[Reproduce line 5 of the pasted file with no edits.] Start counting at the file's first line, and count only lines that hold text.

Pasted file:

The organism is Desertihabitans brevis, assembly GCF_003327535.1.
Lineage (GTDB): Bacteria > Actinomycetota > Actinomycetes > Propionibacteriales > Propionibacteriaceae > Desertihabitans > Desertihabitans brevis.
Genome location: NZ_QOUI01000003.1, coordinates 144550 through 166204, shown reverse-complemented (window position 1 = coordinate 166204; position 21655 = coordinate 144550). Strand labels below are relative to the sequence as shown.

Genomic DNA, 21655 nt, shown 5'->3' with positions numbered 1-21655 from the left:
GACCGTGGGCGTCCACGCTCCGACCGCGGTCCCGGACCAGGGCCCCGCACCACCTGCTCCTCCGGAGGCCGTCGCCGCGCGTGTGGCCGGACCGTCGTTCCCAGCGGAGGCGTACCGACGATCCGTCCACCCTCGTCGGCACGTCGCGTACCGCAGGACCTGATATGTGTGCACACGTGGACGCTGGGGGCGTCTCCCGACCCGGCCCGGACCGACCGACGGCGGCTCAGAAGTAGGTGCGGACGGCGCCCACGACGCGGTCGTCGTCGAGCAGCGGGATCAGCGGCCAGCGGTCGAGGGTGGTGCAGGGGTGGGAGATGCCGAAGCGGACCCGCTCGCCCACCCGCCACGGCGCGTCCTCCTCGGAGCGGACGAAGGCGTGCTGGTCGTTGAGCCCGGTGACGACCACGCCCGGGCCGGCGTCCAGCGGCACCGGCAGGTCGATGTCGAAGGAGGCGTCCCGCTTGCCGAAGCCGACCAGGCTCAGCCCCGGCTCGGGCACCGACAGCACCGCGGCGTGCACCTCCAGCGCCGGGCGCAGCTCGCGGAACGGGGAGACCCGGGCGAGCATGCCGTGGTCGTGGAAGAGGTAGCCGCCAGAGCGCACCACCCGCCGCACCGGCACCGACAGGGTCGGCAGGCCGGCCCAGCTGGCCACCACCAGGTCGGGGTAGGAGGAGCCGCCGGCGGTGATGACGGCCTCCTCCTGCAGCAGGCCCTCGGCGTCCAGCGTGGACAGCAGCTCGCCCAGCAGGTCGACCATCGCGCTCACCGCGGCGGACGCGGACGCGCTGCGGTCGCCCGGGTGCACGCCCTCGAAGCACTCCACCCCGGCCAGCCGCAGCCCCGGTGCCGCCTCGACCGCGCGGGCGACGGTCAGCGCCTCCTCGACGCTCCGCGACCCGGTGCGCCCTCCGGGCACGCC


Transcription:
GACCGTGGGCGTCCACGCTCCGACCGCGGTCCCGGACCAGGGCCCCGCACCACCTGCTCCTCCGGAGGCCGTCGCCGCGCGTGTGGCCGGACCGTCGTTCCCAGCGGAGGCGTACCGACGATCCGTCCACCCTCGTCGGCACGTCGCGTACCGCAGGACCTGATATGTGTGCACACGTGGACGCTGGGGGCGTCTCCCGACCCGGCCCGGACCGACCGACGGCGGCTCAGAAGTAGGTGCGGACGGCGCCCACGACGCGGTCGTCGTCGAGCAGCGGGATCAGCGGCCAGCGGTCGAGGGTGGTGCAGGGGTGGGAGATGCCGAAGCGGACCCGCTCGCCCACCCGCCACGGCGCGTCCTCCTCGGAGCGGACGAAGGCGTGCTGGTCGTTGAGCCCGGTGACGACCACGCCCGGGCCGGCGTCCAGCGGCACCGGCAGGTCGATGTCGAAGGAGGCGTCCCGCTTGCCGAAGCCGACCAGGCTCAGCCCCGGCTCGGGCACCGACAGCACCGCGGCGTGCACCTCCAGCGCCGGGCGCAGCTCGCGGAACGGGGAGACCCGGGCGAGCATGCCGTGGTCGTGGAAGAGGTAGCCGCCAGAGCGCACCACCCGCCGCACCGGCACCGACAGGGTCGGCAGGCCGGCCCAGCTGGCCACCACCAGGTCGGGGTAGGAGGAGCCGCCGGCGGTGATGACGGCCTCCTCCTGCAGCAGGCCCTCGGCGTCCAGCGTGGACAGCAGCTCGCCCAGCAGGTCGACCATCGCGCTCACCGCGGCGGACGCGGACGCGCTGCGGTCGCCCGGGTGCACGCCCTCGAAGCACTCCACCCCGGCCAGCCGCAGCCCCGGTGCCGCCTCGACCGCGCGGGCGACGGTCAGCGCCTCCTCGACGCTCCGCGACCCGGTGCGCCCTCCGGGCACGCC